If your own site or content business was hit by Google and you are looking to diversify traffic, keep that in mind.

Yes, you should be developing a strategy on Pinterest, Facebook, and many other well-known platforms. Really, you should’ve been doing that years ago!

But you also need to think beyond the traditional platforms. Are there opportunities to promote yourself and your content in places that other people aren’t looking?

For my own travel site, I share my content on platforms like Facebook and Pinterest. But I also use unconventional platforms like Nextdoor to promote my work. Very few people compete with me there! And rather than relying on organic search, I’ve optimized my site to focus on Google’s sister product, Google Discover.

Farley’s success illustrates that there are many platforms out there today that are monetized, growing, and have massive audiences. If you can find one that’s not already full of competing content creators, Farley’s example shows that you can clean up.

Volume Matters

Traditionally, a certain segment of the blogging and SEO space has focused obsessively on making the “best” possible content.

Especially in the affiliate space, people spend hundreds of hours tweaking the exact color of buttons, the titles and headings of pages, and the word order within their sentences to squeeze tiny bits of optimization and traffic out of a page.

As a result, they might only write fifty pages on their entire website, after years of effort. This worked before. But today, it’s dying.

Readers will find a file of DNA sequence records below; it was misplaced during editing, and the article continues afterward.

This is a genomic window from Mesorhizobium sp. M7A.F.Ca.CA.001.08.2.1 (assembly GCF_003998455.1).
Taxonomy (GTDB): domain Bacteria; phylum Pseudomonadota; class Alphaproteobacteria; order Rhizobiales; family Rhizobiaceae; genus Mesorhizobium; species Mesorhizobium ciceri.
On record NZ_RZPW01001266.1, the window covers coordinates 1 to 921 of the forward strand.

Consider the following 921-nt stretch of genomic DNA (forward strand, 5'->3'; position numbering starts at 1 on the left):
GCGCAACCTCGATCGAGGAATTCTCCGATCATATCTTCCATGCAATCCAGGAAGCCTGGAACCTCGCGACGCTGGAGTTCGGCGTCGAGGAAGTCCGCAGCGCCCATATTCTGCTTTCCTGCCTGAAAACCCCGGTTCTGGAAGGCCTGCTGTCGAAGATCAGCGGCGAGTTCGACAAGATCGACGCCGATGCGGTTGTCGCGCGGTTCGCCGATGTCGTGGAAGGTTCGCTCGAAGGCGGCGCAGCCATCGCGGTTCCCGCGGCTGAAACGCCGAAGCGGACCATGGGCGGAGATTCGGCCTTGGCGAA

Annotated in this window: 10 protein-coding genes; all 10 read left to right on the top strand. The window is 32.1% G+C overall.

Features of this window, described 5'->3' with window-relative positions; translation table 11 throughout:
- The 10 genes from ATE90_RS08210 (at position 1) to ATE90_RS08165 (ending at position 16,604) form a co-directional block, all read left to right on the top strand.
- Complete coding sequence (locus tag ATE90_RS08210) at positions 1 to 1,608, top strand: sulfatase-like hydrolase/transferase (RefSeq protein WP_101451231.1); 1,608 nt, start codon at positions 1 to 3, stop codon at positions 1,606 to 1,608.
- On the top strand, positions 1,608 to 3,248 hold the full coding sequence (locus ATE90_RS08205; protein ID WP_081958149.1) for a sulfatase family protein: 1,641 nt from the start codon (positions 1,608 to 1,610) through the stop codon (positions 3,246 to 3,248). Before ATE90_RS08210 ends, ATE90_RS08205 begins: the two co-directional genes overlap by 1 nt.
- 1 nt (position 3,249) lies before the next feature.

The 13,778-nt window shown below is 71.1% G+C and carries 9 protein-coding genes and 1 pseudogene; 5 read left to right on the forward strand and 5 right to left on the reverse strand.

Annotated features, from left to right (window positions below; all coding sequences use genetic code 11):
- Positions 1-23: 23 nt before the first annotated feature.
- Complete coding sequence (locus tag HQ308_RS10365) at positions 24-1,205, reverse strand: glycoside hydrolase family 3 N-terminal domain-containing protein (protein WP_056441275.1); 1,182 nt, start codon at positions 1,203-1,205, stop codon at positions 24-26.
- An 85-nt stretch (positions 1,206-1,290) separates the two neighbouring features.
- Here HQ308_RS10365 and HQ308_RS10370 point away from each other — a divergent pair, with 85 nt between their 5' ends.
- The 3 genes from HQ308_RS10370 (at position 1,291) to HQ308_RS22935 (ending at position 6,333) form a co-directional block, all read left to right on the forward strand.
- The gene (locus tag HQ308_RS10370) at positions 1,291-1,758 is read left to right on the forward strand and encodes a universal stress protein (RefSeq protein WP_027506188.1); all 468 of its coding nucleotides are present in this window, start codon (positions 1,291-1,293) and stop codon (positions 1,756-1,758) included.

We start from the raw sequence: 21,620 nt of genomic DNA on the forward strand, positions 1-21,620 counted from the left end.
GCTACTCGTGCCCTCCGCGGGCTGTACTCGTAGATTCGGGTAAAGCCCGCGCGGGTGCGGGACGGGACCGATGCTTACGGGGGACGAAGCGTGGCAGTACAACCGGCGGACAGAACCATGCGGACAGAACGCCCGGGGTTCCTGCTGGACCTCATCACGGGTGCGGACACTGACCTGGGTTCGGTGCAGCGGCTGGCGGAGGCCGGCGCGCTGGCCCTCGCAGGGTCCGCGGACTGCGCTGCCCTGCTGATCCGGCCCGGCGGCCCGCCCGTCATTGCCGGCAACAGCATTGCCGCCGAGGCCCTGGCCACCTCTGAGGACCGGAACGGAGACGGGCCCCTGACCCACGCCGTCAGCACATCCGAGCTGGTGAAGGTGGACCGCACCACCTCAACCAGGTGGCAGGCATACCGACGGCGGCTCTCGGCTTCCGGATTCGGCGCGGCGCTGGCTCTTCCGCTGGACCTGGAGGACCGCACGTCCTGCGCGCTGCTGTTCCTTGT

In a world of mass AI content and powerful brands, putting that kind of time and effort into every page will never achieve the ROI that small publishers need to survive.

Farley’s strategy is a perfect example of a different approach. Again, he has written over 24,000 songs. These cover nearly anything, from garage door openers to various types of fruit, to your hometown. This allows Matt to capitalize on nearly any search term somebody might enter.

Many of the songs sound similar, or even exactly the same. In the birthday song example, he simply sings the classic birthday song and substitutes a different person’s name for each recording.

It’s not groundbreaking stuff, musically. But it doesn’t matter. This templated, methodical approach allows Farley to scale up his content production massively, and to own a huge segment of Spotify and Amazon searches.

The lesson? In many parts of the content creation space, quality is nice, but volume matters more.

Importantly, Farley’s songs always meet a certain threshold of quality. Farley, for example, sings and writes all of his songs himself, and doesn’t use any AI or automated processes.

Each one is a unique creation, even if many are derivative. He’s not recording the song once, editing in a different AI-generated name, and mass publishing crap.